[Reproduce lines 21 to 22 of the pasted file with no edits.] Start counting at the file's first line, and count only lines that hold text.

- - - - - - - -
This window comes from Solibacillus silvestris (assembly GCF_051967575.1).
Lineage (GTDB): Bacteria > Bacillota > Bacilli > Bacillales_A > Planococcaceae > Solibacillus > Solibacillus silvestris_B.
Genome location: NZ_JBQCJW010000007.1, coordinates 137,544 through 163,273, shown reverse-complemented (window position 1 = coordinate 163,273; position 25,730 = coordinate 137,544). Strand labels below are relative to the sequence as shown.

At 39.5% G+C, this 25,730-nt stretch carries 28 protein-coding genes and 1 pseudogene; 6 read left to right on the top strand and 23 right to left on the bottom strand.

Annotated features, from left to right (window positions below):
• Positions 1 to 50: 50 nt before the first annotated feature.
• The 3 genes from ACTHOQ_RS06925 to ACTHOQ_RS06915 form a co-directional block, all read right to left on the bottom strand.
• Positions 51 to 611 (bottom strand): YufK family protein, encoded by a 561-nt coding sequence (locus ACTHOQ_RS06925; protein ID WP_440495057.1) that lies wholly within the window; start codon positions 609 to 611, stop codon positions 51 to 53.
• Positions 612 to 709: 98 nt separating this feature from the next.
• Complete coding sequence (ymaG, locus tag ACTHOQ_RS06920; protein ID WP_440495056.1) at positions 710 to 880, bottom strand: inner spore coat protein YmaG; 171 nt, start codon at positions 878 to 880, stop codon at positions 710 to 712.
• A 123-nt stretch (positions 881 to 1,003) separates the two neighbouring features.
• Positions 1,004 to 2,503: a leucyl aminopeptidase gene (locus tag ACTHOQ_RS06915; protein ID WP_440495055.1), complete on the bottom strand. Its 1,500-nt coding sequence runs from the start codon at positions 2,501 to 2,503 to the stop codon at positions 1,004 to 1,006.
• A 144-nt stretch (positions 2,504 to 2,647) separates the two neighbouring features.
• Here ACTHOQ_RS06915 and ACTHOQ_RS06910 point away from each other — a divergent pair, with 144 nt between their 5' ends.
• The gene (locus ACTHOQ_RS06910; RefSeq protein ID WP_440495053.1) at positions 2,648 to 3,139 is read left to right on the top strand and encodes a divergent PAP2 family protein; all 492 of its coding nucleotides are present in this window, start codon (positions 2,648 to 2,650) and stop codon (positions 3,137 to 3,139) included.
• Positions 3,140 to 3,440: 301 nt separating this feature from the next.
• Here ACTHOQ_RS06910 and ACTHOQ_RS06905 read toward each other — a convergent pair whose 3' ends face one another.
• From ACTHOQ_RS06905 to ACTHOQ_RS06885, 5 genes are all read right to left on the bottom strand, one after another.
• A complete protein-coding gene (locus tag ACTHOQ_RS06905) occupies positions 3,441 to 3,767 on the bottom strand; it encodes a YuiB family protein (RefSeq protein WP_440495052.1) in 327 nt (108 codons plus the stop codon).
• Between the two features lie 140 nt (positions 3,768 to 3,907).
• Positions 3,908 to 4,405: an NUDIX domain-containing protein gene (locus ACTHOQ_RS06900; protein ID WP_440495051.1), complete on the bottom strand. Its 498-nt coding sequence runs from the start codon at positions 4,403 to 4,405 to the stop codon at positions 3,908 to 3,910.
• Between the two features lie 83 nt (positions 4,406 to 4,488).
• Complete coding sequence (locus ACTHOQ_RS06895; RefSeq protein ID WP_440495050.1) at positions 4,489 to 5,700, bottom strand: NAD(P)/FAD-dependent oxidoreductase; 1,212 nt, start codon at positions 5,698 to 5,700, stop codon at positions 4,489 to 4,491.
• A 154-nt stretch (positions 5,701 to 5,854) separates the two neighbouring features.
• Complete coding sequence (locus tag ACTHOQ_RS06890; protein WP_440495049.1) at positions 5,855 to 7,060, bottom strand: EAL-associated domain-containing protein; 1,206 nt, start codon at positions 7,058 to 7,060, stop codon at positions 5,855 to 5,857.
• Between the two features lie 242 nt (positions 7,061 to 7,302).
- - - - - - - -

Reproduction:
• Positions 3,908 to 4,405: an NUDIX domain-containing protein gene (locus ACTHOQ_RS06900; protein ID WP_440495051.1), complete on the bottom strand. Its 498-nt coding sequence runs from the start codon at positions 4,403 to 4,405 to the stop codon at positions 3,908 to 3,910.
• Between the two features lie 83 nt (positions 4,406 to 4,488).